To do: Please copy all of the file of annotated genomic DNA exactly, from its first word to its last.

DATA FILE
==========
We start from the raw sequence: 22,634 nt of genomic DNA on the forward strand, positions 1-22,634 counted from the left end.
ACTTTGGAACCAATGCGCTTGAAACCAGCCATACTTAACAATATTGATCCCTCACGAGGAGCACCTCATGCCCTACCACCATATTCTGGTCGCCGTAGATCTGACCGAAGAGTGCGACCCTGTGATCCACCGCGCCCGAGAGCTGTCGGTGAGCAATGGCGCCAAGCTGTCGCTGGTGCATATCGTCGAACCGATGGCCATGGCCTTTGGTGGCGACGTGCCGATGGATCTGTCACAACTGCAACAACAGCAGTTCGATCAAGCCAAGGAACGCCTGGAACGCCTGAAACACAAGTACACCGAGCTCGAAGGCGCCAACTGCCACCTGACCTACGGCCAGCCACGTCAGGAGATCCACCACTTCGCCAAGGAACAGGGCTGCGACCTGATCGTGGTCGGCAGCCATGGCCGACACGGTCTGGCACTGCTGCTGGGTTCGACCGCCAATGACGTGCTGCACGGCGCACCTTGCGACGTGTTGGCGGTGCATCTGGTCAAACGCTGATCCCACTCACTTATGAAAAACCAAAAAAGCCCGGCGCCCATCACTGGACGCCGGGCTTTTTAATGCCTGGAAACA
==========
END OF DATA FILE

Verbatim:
We start from the raw sequence: 22,634 nt of genomic DNA on the forward strand, positions 1-22,634 counted from the left end.
ACTTTGGAACCAATGCGCTTGAAACCAGCCATACTTAACAATATTGATCCCTCACGAGGAGCACCTCATGCCCTACCACCATATTCTGGTCGCCGTAGATCTGACCGAAGAGTGCGACCCTGTGATCCACCGCGCCCGAGAGCTGTCGGTGAGCAATGGCGCCAAGCTGTCGCTGGTGCATATCGTCGAACCGATGGCCATGGCCTTTGGTGGCGACGTGCCGATGGATCTGTCACAACTGCAACAACAGCAGTTCGATCAAGCCAAGGAACGCCTGGAACGCCTGAAACACAAGTACACCGAGCTCGAAGGCGCCAACTGCCACCTGACCTACGGCCAGCCACGTCAGGAGATCCACCACTTCGCCAAGGAACAGGGCTGCGACCTGATCGTGGTCGGCAGCCATGGCCGACACGGTCTGGCACTGCTGCTGGGTTCGACCGCCAATGACGTGCTGCACGGCGCACCTTGCGACGTGTTGGCGGTGCATCTGGTCAAACGCTGATCCCACTCACTTATGAAAAACCAAAAAAGCCCGGCGCCCATCACTGGACGCCGGGCTTTTTAATGCCTGGAAACA